Go and devops are both new things for me. I'd like to setup a CI that tests and builds my module, then stores artifacts for download. In addition it'd be good to cache dependencies for next builds.

I don't get how to do it using subdirectory for the go product. I want my git repository to look like that:

+ repository_root/
  + go/
    - go.mod
    - go.sum
    + hello/
      - main.go
  + cpp/
  + python/
  + .circleci/


module github.com/{USER}/{REPOSITORY_ROOT}/go

go 1.14

Of course {USER} is replace with my github user name and {REPOSITORY_ROOT} is the repo name.

For now I have a following config.yml that doesn't work.

version: 2
    working_directory: ~/project/go
      - image: circleci/golang:1.9

      - checkout:
          path: ~/project/

      - run: mkdir bin
      - run: go get -v -t -d ./...
      - run: go test -v ./...
      - run: go build -o bin/hello.exe github.com/{USER}/{REPOSITORY_ROOT}/go/hello

      - store_artifacts:
          path: bin/
          destination: hello-app

Error on build command:

#!/bin/bash -eo pipefail
go build -o ./bin/hello.exe github.com/{USER}/{REPO_ROOT}/go/hello
can't load package: package github.com/{USER}/{REPO_ROOT}/go/hello: cannot find package "github.com/{USER}/{REPO_ROOT}/go/hello" in any of:
    /usr/local/go/src/github.com/{USER}/{REPO_ROOT}/go/hello (from $GOROOT)
    /go/src/github.com/{USER}/{REPO_ROOT}/go/hello (from $GOPATH)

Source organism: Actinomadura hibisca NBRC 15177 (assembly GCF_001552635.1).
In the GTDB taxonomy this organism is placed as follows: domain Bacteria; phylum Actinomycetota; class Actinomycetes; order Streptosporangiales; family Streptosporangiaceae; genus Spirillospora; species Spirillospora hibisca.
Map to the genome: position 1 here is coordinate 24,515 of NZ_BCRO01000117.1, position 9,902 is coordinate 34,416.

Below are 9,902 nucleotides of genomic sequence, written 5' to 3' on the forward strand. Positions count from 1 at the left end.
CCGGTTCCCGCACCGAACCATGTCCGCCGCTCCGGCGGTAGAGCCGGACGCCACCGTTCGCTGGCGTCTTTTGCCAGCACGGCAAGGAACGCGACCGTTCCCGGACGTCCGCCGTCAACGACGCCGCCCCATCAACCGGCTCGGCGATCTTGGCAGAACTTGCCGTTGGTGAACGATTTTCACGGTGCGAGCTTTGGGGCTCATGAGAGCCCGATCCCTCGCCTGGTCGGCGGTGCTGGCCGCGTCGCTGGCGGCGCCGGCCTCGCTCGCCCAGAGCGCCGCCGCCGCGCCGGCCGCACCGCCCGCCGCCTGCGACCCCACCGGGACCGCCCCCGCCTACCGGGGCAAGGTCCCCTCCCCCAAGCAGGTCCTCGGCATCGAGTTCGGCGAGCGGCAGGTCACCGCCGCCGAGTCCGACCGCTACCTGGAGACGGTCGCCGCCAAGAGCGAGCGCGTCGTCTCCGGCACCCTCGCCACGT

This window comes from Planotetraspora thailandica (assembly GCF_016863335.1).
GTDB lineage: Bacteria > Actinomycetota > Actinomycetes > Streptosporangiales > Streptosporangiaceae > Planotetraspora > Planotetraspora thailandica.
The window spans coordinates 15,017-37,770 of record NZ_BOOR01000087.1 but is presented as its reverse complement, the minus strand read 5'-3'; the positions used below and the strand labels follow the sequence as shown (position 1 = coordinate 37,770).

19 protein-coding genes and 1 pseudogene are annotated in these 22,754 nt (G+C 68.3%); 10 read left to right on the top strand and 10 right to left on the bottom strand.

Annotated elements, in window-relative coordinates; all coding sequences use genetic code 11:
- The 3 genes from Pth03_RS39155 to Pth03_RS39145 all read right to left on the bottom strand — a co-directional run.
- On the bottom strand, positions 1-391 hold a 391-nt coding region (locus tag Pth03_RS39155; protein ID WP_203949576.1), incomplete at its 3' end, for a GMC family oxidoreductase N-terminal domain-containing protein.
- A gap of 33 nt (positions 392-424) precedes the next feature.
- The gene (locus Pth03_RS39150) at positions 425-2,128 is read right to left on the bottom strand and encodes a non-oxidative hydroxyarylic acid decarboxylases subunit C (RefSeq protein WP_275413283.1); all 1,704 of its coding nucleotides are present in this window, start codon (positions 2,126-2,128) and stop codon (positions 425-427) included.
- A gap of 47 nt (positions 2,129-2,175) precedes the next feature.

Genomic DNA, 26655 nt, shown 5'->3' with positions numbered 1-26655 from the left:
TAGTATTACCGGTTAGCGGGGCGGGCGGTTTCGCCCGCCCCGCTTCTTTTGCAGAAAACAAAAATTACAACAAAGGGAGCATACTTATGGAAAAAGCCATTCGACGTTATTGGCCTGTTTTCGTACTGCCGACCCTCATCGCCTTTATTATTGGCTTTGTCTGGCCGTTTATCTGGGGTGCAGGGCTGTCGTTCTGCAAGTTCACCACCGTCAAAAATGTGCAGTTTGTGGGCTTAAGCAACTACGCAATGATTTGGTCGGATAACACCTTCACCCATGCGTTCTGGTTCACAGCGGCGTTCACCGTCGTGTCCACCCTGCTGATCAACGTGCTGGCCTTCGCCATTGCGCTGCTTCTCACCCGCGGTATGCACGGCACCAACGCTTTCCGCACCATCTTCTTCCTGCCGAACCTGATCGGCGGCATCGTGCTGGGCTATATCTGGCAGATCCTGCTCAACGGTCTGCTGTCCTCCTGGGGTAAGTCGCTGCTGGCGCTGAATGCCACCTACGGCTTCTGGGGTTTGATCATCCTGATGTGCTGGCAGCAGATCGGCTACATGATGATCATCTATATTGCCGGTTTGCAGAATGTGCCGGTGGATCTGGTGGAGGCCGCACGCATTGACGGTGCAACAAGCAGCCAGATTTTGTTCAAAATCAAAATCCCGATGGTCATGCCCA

Exited with code exit status 1
CircleCI received exit code 1

I know that the module is outside of GOPATH but I have the same setup on my local machine and the same build command works just fine.


My approach nowadays, always package your build process into Dockerfile. I.e. here is Dockerfile for one of my open-sourced Go projects:


Note: if you're using go modules (which seems to be the case), replace RUN go get -d -v ./... with RUN go mod download in the build-stage. BTW, missing go mod instruction might be the reason for your build failure in the current setup.

Then in your CI, simply do docker build instruction, and then copy your artifact from the container if you need it outside.

Key benefit: you can verify build process against same Dockerfile locally and you can port it to any CI tool whatsoever.

Your Answer

By clicking “Post Your Answer”, you agree to our terms of service, privacy policy and cookie policy

Not the answer you're looking for? Browse other questions tagged or ask your own question.